Teşkilat-ı Mahsusa sent an infantry battalion (three infantry companies, one heavy machine-gun team and one engineer team) to Libya. The battalion arrived at Bodrum through Milas and Göcek on 16 October 1915, and left for Tripolitania by two sailing ship accompanied by German U-boat U-35. On 17 October 1915, the battalion arrived at Derne, landed at west of Sallum and was transferred to the Senussi's headquarters.[9]

In 1916, during the Senussi Uprising, Ottoman officers under Ahmed Sharif es Senussi led the Senussis to penetrate into Egypt, which was guarded by the British. British forces had to evacuate Sallum and Seyd-i Barani, retreating to the town of Matrukh. The Sanusis pursued the British and launched an offensive towards Matrukh. The British dispersed the opposing forces and Ahmad al-Sharif gave up the Sanusi political and military leadership. He had lost influence considerably, not only because of losses on the battlefield but also due to the differences of opinion surfacing among Senussi sheikhs.[10]

In 1917, as an attempt to organize the efforts which was dispersed by the British, the Ottoman General Staff established the “Africa Groups Command” (Afrika Grupları Komutanlığı), of which the primary objective was the coastal regions of Libya. The first commander of this group was Lieutenant Colonel Nuri Killigil and the chief of Staff was Staff Major Abdurrahman Nafiz Bey (Gürman). Italian forces, which were trapped in Zuwara, Khoms, and Tripoli, attempted to break through the encirclement twice in January and April 1917 and cleared the coast between Zuwara and Khoms, using gas and aircraft, causing "appallingly high" civilian casualties. Blockade and a poor 1917 harvest brought famine and the Italians resorted to atrocity and massacre. In September, a major offensive by the Africa Groups Command on Tripoli coincided with the Italian débâcle at Caporetto and the Italians were pushed back to Tripoli and Zuwara.[11]

Nuri Pasha was replaced by Ishak Pasha at the end of 1917. Abdurrahman Nafiz Bey was re-appointed the chief of staff. Osman Fuad left Istanbul on 2 April 1918 for Vienna and then on 5 May 1918 left Pula with 559,490 Franc and 60 officers by German U-boat UC-78 and arrived at Misrata on 17 May 1918 to reorganise the supply of weapons and equipment and create a homogenous military force.[12]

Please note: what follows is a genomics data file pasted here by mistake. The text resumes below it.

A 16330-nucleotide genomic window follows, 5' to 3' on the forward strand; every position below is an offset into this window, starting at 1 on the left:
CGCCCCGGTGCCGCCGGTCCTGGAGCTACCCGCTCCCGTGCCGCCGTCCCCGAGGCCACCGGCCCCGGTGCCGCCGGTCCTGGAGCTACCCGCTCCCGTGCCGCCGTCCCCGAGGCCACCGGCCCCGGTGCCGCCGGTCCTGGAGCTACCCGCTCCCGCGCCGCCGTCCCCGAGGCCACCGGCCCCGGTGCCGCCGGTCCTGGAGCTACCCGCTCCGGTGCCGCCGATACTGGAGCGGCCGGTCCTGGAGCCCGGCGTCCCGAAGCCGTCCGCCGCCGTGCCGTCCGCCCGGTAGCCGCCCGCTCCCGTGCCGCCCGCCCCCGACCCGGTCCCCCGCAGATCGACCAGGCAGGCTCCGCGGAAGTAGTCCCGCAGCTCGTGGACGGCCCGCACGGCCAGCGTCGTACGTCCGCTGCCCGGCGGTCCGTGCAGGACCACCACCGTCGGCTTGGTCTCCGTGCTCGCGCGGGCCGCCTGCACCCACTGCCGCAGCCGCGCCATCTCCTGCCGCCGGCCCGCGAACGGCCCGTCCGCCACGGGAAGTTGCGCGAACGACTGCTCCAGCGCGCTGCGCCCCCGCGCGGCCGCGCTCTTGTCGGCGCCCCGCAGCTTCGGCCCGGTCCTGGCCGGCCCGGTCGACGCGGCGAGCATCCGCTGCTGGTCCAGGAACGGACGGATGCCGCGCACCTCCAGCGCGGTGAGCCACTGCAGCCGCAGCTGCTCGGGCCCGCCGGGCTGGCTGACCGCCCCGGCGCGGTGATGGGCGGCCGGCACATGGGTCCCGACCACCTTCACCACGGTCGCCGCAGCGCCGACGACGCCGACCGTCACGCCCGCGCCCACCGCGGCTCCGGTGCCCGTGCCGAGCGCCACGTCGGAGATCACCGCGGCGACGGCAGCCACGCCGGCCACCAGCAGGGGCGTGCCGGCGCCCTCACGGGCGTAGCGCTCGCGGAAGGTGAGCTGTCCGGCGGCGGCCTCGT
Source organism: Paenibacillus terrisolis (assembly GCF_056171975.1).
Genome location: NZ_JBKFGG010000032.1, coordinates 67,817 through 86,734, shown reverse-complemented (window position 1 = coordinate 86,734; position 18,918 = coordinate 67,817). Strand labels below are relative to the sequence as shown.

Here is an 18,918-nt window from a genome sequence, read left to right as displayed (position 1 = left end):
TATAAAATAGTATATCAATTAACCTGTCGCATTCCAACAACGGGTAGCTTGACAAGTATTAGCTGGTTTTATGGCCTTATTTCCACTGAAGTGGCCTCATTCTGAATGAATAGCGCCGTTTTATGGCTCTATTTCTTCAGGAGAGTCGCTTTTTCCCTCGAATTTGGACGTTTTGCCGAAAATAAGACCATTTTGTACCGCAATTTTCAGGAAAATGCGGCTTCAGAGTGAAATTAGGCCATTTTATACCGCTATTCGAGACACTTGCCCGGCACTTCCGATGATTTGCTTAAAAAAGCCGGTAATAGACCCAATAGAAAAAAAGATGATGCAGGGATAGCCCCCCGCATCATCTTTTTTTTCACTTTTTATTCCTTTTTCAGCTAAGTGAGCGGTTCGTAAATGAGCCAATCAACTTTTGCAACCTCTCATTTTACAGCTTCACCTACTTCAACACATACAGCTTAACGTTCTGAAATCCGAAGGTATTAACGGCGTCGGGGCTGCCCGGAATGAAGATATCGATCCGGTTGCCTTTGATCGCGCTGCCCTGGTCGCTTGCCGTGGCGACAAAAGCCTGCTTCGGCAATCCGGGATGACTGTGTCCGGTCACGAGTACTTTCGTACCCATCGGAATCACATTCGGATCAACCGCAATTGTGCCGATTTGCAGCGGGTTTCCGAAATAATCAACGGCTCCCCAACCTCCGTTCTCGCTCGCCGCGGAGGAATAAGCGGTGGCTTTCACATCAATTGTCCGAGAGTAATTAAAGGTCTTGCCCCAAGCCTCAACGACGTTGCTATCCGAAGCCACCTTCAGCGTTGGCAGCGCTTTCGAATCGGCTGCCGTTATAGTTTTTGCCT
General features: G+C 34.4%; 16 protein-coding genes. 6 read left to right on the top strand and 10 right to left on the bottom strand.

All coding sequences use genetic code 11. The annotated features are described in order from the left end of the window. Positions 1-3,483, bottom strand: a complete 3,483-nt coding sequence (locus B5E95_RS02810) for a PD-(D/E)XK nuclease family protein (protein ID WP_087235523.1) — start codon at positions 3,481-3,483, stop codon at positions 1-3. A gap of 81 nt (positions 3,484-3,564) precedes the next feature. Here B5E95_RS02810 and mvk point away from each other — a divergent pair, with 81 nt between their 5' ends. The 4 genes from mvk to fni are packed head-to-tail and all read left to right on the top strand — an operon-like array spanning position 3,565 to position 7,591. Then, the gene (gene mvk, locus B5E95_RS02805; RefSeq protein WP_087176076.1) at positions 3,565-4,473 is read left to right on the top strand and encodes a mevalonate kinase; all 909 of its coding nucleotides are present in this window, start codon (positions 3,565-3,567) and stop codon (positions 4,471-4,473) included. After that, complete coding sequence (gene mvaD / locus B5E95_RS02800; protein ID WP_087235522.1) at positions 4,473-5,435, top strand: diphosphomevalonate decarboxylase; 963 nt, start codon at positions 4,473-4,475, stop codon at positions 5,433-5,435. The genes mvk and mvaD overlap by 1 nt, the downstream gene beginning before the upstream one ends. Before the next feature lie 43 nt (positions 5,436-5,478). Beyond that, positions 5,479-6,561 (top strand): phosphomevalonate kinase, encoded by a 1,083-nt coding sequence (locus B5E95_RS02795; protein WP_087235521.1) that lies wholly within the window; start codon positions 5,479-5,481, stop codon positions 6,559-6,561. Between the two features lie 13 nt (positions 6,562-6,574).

Aftermath[edit]

Berber revolts in Morocco and Libya against European encroachments continued until they were overwhelmed in the late 1920s and early 1930s.

Footnotes[edit]

  1. ^ Macmunn & Falls 1928, pp. 409–411.
  2. ^ Skinner & Stacke 1922, p. 211.
  3. ^ Strachan 2001, pp. 749, 747.
  4. ^ Macmunn & Falls 1928, p. 151.
  5. ^ Strachan 2001, p. 749.
  6. ^ Macmunn & Falls 1928, p. 153.
  7. ^ Macmunn & Falls 1928, pp. 65–66.
  8. ^ Macmunn & Falls 1928, pp. 104–106.
  9. ^ Macmunn & Falls 1928, p. 113.
  10. ^ Macmunn & Falls 1928, pp. 107–134.
  11. ^ Strachan 2001, pp. 751–752.
  12. ^ Strachan 2001, p. 752.

References[edit]

  • Macmunn, G.; Falls, C. (1928). Military Operations: Egypt and Palestine. History of the Great War Based on Official Documents by Direction of the Historical Section of the Committee of Imperial Defence. I From the Outbreak of War with Germany to June 1917 (Battery Press 1996 ed.). London: HMSO. ISBN 0-89839-241-1. 
  • Skinner, H. T.; Fitz M. Stacke, H. (1922). Principal Events 1914–1918. History of the Great War Based on Official Documents by Direction of the Historical Section of the Committee of Imperial Defence. London: HMSO. OCLC 17673086. Retrieved 7 February 2014. 
  • Strachan, H. (2001). The First World War: To Arms I. New York: Oxford University Press. ISBN 0-19-926191-1. 

Further reading[edit]

  • The Official Names of the Battles and Other Engagements Fought by the Military Forces of the British Empire during the Great War, 1914–1919, and the Third Afghan War, 1919: Report of the Battles Nomenclature Committee as Approved by The Army Council Presented to Parliament by Command of His Majesty. London: HMSO. 1922. OCLC 29078007. 
  • Pehlivanlı, Hamit (2000). "Teşkilat-ı Mahsusa Kuzey Afrika'da 1914–1918 (Turkish)". Atatürk Araştırma Merkezi Dergisi (Temmuz) XVI (47). 

External links[edit]